It is therefore an object of this invention to overcome these prior art deficiencies and to provide an improved compact woofer speaker cabinet system which faithfully reproduces low frequency audio signals, typically 35 Hz, and projects them with high amplitude over significant distances. Other objects, features and advantages of the invention will be found throughout the following description, drawings and claims.
In accordance with this invention the lower audio frequencies down to about 35 Hz are reproduced and projected efficiently in high amplitude over significant distances from compact and simplified speaker cabinets. This is achieved with a single opening in a cabinet assembly forming the output of a substantially exponential diverging wall horn with one wall thereof also forming a converging wall passageway for audio wavefronts from the front diaphragm surface of a speaker towards the horn. The backside of the speaker diaphragm is enclosed in a damping chamber by a speaker mounting panel disposed at an angle directing the audio wavefront along the converging common wall toward a corner of the cabinet enclosure for reflection into the horn to travel back along the diverging common wall and out the speaker enclosure opening.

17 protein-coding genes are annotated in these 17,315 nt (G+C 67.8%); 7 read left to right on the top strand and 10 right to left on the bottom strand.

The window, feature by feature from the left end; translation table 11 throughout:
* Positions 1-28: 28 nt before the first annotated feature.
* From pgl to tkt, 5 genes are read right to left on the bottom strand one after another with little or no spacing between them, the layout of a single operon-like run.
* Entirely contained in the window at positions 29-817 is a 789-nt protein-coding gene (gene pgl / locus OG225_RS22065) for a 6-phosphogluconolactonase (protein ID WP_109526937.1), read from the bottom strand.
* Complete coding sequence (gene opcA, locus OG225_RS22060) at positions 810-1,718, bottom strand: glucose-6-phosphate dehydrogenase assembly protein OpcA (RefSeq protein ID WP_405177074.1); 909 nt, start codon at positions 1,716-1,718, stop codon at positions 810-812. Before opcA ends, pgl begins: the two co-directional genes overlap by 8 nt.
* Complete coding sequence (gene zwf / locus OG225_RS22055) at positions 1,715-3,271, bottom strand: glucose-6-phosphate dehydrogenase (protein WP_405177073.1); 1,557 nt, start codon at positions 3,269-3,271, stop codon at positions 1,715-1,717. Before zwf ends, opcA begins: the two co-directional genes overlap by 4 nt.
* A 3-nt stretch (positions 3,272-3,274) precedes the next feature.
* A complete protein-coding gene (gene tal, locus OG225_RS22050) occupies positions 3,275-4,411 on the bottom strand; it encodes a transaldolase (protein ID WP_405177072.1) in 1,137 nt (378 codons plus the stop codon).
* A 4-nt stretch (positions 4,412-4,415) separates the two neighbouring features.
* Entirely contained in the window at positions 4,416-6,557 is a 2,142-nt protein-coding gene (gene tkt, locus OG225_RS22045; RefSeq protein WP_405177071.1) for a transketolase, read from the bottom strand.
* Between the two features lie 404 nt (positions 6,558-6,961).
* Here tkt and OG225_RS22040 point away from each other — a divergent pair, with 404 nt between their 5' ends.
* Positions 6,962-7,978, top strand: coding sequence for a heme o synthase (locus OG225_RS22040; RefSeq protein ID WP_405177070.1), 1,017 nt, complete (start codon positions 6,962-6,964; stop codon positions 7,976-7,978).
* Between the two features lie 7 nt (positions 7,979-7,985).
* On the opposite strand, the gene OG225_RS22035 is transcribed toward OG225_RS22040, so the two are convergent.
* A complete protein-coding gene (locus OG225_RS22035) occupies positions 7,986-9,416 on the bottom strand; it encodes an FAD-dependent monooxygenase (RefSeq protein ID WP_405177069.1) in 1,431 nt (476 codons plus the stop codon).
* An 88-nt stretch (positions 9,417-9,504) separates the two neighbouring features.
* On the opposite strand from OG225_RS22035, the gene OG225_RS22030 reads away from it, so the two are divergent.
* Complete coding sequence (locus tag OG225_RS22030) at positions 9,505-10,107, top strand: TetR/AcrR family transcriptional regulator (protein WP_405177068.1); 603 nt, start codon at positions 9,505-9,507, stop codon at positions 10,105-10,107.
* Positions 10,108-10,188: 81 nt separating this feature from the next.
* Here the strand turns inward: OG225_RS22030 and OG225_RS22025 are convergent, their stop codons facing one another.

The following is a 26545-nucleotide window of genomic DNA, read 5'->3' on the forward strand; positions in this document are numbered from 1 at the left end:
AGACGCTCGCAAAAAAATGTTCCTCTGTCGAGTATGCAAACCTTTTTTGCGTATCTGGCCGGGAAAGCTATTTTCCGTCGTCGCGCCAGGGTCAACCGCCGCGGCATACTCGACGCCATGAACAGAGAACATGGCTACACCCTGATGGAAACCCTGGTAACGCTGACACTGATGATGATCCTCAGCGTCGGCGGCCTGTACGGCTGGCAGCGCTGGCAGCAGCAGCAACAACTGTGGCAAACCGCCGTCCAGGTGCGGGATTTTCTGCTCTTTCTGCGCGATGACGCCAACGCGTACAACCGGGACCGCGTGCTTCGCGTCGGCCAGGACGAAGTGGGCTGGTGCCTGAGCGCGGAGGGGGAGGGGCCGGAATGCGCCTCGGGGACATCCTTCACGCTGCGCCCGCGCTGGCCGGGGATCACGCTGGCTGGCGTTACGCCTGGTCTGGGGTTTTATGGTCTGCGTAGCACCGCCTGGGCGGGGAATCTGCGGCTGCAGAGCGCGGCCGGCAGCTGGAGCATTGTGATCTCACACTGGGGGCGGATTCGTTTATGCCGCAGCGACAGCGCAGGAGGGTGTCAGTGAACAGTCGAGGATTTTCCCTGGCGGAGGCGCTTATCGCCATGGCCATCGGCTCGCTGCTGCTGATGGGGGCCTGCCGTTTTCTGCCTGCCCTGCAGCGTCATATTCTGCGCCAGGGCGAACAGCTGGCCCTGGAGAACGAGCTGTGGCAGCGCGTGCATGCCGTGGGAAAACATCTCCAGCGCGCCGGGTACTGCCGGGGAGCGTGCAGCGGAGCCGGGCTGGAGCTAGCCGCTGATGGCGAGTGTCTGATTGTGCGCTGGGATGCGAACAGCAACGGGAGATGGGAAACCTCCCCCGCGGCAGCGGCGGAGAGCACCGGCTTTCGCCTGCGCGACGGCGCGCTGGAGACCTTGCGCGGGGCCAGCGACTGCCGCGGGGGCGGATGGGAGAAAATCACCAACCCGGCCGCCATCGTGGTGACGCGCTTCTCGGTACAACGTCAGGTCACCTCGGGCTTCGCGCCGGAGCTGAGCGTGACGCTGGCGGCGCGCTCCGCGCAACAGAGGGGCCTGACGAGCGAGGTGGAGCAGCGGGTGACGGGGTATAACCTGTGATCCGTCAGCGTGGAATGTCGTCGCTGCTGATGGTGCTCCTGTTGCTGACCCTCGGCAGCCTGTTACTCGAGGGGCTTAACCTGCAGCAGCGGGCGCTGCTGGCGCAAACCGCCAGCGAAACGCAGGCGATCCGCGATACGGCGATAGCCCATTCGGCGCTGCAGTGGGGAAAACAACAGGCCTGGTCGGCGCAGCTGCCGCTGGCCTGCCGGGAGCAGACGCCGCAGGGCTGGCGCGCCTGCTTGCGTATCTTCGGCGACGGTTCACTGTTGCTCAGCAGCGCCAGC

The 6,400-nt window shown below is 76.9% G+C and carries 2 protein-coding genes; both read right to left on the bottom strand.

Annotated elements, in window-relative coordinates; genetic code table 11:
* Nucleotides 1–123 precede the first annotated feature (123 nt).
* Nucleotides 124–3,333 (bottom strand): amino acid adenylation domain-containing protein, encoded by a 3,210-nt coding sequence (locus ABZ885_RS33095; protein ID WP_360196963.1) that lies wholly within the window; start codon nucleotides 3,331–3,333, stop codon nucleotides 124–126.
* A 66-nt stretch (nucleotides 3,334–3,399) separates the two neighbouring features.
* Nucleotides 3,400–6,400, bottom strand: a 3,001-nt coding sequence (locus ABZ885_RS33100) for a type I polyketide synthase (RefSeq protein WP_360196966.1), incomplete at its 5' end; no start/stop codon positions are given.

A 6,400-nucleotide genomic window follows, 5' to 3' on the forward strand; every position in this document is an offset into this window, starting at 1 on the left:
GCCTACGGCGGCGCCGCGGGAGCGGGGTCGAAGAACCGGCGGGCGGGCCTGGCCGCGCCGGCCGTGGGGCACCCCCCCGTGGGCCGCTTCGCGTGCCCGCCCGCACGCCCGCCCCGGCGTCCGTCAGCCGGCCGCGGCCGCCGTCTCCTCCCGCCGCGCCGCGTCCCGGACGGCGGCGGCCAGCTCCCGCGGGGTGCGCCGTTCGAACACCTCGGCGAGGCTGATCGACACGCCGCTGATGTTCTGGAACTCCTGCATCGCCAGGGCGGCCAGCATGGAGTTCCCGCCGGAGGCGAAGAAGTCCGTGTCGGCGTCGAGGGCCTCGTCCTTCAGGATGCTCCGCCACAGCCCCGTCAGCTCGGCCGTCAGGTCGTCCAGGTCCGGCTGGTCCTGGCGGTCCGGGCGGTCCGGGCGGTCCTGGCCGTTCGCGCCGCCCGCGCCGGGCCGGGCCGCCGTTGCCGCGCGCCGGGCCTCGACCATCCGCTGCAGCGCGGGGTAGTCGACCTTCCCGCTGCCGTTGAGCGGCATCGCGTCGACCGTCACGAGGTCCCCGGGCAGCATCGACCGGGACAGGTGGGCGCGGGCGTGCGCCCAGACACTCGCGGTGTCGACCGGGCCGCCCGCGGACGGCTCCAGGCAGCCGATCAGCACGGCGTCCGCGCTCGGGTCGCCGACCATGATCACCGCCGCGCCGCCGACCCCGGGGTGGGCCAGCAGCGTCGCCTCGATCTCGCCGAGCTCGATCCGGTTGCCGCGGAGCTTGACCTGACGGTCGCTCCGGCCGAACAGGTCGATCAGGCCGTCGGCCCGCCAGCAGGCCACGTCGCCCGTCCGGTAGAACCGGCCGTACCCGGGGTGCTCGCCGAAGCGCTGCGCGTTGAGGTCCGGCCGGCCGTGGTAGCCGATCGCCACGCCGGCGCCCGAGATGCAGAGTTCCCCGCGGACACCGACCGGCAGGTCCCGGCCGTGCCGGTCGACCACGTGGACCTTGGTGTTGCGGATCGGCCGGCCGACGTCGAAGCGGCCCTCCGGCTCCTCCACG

In the accompanying drawings, wherein like reference characters refer to similar features througout:
FIG. 1 is a side view sketch across a speaker cabinet assembly provided in accordance with this invention,
FIG. 2 is a top view sketch looking into the view of FIG. 1 along line 1--1 of the speaker cabinet assembly, and